Rating: 2 out of 5 stars
Run Time: 1 hour, 45 minutes, Rated R
Starring: Dennis Quaid, Kim Dickens, Zac Efron, Maika Monroe, Clancy Brown, Chelcie Ross
Written & Directed by Ramin Bahrani (Strangers, Chop Shop, Goodbye Solo)
The title of the film, At Any Price (opening today), implies that on some level, somebody is going to be willing to do anything for what they desire, at all costs and disregarding all consequences. This assumption would be correct, but it also applies to the film's writer and director, Ramin Bahrani, who uses reckless abandon in what he is trying to do and say. The result is film that drifts in multiple, contradictory and sometimes pointless directions, trying quite literally to do everything and anything it wants. It's like the narrative itself has A.D.D, never quite wanting to hone in on one particular theme, getting distracted by flashes of light and running off towards it, all the while - at any price - attempting to produce a weighty, dramatic endeavor.
The film begins with a compelling-enough premise. Farmer Henry Whipple (Dennis Quaid) is wheeling and dealing, trying to keep his family farm alive. His oldest son seems to have escaped the "family business," keeping in touch via postcards as he attempts to climb a mountain in Argentina. His other son, Dean (Zac Efron), is present physically, but mentally he couldn't leave sooner. Dean detests being a farmer and instead has a desire - and a talent - as a stock car racer.
But the Whipple farm suddenly falls under investigation for illegal cropping activity. The rub is that Henry is guilty, but as the film's eccentric hero, we root for him. He suspects that a rival farmer (Clancy Brown) may have been the one to tip off the authorities, and Henry fights to find out just who in his small town would betray him.
When the film is dealing with the topic of crops, illegal farming and Whipple's relationship to the competing farmer, At Any Price felt like it had some real potential as compelling drama. But it simply meanders around and heads off to follow characters and plots that don't serve this central premise.
As we think the film is about Whipple's farm, we are then sent off in a direction that more closely aligns with Days of Thunder, as Dean tries to make it as a racer. His girlfriend Cadence (Maika Monroe) is interesting enough, especially when Henry recruits her and she has quite a knack for sales.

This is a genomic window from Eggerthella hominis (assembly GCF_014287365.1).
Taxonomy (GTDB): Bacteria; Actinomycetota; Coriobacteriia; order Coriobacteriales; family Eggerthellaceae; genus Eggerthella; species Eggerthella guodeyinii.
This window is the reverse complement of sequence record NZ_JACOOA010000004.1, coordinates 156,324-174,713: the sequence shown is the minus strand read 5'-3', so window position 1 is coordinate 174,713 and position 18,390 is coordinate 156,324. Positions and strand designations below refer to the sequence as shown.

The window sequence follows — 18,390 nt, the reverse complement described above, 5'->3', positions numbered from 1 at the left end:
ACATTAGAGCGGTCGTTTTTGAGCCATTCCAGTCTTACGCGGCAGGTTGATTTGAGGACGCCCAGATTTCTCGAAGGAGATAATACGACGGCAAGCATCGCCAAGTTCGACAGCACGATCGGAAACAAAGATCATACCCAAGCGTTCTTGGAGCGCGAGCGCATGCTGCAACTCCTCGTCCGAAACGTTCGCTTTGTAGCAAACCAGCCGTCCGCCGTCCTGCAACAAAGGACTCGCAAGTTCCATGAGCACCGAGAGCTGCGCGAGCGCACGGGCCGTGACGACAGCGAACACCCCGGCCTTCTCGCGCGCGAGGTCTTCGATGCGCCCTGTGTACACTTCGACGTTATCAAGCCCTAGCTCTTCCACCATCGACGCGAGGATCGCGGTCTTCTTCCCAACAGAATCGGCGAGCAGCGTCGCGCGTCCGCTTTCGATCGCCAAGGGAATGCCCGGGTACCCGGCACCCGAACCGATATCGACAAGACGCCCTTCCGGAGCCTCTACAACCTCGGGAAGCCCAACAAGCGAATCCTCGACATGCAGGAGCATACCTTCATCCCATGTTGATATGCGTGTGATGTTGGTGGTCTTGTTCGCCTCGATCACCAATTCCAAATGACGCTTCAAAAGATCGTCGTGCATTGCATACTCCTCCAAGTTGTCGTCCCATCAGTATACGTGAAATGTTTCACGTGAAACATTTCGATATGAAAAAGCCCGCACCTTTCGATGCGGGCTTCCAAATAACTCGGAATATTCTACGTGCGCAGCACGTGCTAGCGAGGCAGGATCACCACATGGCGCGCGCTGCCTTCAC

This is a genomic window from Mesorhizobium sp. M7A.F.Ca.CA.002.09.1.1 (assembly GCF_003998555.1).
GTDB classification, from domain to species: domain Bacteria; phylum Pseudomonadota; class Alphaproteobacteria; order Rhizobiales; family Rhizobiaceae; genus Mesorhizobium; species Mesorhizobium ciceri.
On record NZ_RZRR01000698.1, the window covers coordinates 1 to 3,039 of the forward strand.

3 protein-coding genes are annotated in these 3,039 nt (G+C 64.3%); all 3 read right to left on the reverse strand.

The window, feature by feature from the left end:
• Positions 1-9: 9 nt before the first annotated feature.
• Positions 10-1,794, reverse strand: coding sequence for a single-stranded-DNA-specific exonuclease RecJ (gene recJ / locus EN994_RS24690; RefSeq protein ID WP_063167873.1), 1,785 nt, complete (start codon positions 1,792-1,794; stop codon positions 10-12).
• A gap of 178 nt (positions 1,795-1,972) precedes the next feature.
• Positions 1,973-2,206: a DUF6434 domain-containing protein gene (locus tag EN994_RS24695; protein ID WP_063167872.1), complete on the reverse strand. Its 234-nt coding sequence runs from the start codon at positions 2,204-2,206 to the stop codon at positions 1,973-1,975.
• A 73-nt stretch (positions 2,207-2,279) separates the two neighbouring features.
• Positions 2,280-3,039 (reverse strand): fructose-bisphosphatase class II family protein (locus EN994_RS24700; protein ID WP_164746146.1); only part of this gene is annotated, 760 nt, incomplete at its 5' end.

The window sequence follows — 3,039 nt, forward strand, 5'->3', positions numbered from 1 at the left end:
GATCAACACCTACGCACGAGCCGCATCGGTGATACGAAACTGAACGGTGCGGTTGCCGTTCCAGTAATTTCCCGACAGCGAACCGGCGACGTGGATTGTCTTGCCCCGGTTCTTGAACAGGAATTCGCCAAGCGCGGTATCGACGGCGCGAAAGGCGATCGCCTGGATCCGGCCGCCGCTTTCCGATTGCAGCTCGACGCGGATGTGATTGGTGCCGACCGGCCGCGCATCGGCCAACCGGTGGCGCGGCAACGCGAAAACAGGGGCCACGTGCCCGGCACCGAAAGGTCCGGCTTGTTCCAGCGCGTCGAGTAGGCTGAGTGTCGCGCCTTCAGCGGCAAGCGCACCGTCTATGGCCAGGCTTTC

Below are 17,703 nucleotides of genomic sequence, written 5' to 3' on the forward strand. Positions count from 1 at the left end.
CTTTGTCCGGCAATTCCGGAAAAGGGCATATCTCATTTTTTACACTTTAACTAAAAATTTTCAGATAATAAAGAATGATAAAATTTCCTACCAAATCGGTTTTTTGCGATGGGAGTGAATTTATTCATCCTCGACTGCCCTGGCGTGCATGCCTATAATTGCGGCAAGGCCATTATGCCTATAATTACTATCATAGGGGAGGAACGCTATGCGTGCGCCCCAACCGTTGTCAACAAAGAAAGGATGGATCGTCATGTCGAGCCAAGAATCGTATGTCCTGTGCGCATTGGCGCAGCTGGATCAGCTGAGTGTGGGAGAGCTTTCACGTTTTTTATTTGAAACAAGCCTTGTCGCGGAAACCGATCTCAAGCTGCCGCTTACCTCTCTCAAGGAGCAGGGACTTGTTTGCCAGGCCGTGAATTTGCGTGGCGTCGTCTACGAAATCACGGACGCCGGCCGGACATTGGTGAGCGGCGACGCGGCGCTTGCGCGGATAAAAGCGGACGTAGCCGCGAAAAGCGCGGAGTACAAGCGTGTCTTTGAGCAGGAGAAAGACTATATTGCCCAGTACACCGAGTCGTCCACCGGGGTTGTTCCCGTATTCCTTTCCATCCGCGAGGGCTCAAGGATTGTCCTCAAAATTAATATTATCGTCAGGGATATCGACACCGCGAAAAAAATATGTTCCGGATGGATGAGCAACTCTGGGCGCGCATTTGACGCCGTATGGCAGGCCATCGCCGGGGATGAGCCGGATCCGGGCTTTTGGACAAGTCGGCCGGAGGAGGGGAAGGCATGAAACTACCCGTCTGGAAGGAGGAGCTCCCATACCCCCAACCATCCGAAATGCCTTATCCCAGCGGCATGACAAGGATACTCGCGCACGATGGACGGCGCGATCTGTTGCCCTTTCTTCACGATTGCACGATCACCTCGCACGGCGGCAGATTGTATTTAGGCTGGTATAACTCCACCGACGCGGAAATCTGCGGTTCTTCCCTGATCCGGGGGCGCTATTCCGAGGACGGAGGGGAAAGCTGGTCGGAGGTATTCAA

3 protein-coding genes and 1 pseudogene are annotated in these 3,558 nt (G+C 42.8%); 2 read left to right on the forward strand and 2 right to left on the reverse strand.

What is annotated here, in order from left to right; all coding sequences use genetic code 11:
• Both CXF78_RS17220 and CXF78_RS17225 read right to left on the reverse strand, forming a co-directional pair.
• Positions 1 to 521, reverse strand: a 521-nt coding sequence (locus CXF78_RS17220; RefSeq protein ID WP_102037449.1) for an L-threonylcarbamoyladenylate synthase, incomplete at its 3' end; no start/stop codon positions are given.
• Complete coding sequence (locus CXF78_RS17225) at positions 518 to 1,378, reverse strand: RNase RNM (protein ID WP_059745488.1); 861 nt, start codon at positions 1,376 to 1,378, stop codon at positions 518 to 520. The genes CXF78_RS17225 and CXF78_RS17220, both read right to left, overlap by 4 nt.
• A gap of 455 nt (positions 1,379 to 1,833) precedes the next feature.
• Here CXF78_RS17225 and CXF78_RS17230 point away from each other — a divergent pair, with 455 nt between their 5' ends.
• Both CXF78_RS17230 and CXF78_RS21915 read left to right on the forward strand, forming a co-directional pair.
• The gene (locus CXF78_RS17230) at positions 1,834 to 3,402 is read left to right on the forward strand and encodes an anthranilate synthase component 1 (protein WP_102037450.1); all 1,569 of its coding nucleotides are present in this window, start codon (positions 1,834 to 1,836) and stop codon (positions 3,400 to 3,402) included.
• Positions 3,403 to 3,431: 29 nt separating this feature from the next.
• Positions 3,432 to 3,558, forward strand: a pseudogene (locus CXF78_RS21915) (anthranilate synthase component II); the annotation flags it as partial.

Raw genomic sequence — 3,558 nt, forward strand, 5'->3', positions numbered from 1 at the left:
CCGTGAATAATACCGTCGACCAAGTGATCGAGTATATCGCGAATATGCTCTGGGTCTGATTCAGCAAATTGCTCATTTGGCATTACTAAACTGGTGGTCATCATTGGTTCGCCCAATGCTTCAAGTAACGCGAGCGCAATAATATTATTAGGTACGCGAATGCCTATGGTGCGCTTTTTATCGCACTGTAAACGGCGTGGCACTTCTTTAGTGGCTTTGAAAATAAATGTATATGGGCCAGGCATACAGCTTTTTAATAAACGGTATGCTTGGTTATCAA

But sadly, too many characters go nowhere while others, like Dean, are explored more than needed. Heather Graham, for example, is some sort of prostitute (?) or just a very friendly girl interested in all generations of Whipples. She appears and reappears and serves no real purpose, nor does she propel the story forward. Kim Dickens - a talented actress - is the supportive wife, but is given not much else to do.
At some point, the film then turns into some sort of father/son film. We are then introduced to another under-developed character with Grandpa Whipple, who again does nothing for the film.
As the melodrama builds, the film then takes a deep, sharp turn towards the end and moves it into the realm of pulpy trash. We understand the title of the film, finally, when we see the lengths that the characters go to protect their farm. But the deep, dark secret that they end up living with? It makes no sense. See the film, and you tell me if even the most bumbling of detectives couldn't figure out what went wrong.
At Any Price tries to ratchet up the drama at every turn, but not one maneuver makes much sense. This is a watchable film, but surprisingly it will be watched in theaters, instead of on Lifetime where a movie of this nature was meant to exist.
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